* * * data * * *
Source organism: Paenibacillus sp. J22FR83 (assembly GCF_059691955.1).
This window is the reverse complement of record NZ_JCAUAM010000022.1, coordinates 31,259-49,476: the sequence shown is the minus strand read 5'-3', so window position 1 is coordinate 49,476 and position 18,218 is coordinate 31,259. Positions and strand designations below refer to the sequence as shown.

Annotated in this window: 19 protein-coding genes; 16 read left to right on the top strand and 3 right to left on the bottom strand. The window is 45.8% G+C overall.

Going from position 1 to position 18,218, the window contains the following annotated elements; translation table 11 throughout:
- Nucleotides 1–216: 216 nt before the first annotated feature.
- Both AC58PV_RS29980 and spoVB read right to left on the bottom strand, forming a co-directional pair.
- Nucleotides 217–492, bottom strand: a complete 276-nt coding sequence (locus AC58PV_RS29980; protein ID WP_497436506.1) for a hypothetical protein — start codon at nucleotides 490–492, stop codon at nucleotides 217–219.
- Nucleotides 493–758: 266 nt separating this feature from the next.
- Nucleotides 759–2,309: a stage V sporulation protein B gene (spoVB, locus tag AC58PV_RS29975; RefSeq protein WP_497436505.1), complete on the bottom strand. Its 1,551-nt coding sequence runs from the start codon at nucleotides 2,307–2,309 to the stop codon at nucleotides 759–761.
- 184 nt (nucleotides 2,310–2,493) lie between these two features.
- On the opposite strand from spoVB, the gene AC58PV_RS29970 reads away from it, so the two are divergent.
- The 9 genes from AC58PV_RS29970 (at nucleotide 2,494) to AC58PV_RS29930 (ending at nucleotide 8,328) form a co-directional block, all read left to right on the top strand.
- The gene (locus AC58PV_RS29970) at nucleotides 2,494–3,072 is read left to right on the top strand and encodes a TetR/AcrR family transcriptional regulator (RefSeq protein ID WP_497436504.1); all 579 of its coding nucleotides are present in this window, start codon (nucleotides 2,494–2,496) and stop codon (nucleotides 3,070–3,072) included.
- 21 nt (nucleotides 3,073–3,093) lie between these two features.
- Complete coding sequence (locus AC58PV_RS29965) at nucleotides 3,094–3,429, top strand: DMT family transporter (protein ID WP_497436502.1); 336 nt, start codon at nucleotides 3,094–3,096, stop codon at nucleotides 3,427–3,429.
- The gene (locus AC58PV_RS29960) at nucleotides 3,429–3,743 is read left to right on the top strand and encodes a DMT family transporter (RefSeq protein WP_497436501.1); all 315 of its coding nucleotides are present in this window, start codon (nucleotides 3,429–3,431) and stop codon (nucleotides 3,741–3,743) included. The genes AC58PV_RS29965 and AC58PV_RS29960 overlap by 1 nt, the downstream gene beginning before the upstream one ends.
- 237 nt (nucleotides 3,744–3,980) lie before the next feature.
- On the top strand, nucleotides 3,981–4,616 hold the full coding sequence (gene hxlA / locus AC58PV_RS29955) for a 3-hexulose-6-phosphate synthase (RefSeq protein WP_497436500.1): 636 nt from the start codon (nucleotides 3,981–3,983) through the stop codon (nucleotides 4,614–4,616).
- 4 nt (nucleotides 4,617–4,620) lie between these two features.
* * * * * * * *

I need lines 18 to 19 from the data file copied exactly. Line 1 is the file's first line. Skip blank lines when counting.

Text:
- On the top strand, nucleotides 3,981–4,616 hold the full coding sequence (gene hxlA / locus AC58PV_RS29955) for a 3-hexulose-6-phosphate synthase (RefSeq protein WP_497436500.1): 636 nt from the start codon (nucleotides 3,981–3,983) through the stop codon (nucleotides 4,614–4,616).
- 4 nt (nucleotides 4,617–4,620) lie between these two features.